Another study showing the effects of a (p)ppGpp on E. coli K12 strain expression pattern over time was recently published (Sanchez-Vazquez et al., 2019). In this study, the authors grow MG1655, together with several alleles that abolish the two binding sites of (p)ppGpp in RNAP. In MOPS with all the amino acids and IPTG induced RelA, a burst of (p)ppGpp occurs without starvation. When Gummesson et al. (2020) compared their results with those of Sanchez-Vazquez et al. (2019); they found big differences on the expression levels of genes involved in amino acid biosynthesis that they attributed to the media conditions. This suggests that, although in both experiments a burst of (p)ppGpp is being produced, the media conditions will affect the outcome.
It is important to note that the RNAP mutant strain lacking the both binding sites of (p)ppGpp (used in Sanchez-Vazquez et al., 2019), should behave as a (p)ppGpp-deficient strain and not be able to grow in minimal media (Xiao et al., 1991); it grows slowly on minimal medium (Ross et al., 2016). One possible explanation for the slow growth without amino acids is that while (p)ppGpp might not bind to the double site mutant RNAP, it still could have unappreciated functions at the metabolic level. Another possibility is that the RNAP mutant might confer similar conformational changes to those observed in ppGpp0 spontaneous mutants that grow on minimal media without amino acids (Murphy and Cashel, 2003).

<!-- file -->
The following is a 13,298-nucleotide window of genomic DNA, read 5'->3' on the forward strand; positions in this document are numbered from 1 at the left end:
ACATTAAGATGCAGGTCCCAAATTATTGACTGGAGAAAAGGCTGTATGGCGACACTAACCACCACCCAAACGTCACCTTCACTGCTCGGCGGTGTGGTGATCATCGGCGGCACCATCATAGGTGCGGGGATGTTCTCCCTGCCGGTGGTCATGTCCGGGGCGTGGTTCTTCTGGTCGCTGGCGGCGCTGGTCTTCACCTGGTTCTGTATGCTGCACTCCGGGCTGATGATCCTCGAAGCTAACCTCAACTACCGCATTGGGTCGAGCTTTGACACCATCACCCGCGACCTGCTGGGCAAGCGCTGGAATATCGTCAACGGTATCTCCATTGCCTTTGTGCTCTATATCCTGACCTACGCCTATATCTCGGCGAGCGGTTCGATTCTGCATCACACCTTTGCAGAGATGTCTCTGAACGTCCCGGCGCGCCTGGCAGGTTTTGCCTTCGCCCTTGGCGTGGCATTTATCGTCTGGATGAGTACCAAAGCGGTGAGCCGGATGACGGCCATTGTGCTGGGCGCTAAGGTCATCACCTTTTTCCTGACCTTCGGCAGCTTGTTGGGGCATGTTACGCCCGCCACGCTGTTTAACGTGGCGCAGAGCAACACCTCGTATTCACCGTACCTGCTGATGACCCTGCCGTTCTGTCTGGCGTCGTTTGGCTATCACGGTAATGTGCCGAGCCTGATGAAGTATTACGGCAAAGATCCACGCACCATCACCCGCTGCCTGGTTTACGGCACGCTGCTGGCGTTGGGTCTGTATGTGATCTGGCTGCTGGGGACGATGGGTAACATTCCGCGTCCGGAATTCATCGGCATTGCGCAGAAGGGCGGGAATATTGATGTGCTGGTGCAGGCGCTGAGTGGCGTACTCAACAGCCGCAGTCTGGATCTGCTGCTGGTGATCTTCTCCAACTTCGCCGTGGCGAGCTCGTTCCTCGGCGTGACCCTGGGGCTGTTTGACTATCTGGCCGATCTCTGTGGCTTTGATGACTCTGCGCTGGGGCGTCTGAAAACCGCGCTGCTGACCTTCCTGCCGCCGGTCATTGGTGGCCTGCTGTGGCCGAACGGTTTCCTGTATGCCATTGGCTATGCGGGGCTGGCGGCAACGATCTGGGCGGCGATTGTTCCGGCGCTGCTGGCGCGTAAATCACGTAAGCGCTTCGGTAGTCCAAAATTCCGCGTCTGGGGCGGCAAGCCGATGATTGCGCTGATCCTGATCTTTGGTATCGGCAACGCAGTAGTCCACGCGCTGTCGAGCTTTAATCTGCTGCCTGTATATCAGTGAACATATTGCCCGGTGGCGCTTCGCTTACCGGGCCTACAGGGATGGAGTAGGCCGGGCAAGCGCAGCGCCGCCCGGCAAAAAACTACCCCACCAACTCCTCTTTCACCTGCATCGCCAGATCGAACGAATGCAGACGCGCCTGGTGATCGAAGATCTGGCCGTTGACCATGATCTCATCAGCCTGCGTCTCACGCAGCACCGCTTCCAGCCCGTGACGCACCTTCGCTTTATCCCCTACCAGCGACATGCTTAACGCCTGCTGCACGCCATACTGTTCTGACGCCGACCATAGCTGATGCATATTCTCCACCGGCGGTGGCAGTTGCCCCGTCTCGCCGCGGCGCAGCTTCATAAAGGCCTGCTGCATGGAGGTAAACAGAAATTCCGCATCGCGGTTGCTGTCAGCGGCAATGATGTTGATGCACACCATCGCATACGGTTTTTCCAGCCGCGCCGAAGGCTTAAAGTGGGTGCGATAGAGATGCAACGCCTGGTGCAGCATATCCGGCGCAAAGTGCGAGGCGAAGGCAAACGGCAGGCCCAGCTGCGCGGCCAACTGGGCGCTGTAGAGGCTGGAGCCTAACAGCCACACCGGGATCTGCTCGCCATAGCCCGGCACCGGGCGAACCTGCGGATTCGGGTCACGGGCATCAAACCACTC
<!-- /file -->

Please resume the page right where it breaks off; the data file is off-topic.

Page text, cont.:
Is What is True for Escherichia Coli, True for Elephants and Other Bacteria?
The duality between basal levels of (p)ppGpp and stressful peaks has been observed in other organisms. When the genes affected by (p)ppGpp during exponential phase in Rhizobium etli were compared to those affected during stationary phase (Vercruysse et al., 2011), only 25% were found to be shared between both phases and of those, only half were similarly positive or negative controlled. This study clearly emphasizes the differential effects of basal levels of (p)ppGpp during exponential phase compared to a peak of (p)ppGpp during stationary phase.
In the Gram-negative bacteria Caulobacter crescentus, its complex cell cycle is controlled by (p)ppGpp, that affects gene expression and degradation of the main regulatory proteins DnaA and CtrA with antagonistic activities. DnaA activates initiation of DNA replication, and CtrA blocks it (Lesley and Shapiro, 2008; Boutte et al., 2012; Gonzalez and Collier, 2014; Stott et al., 2015).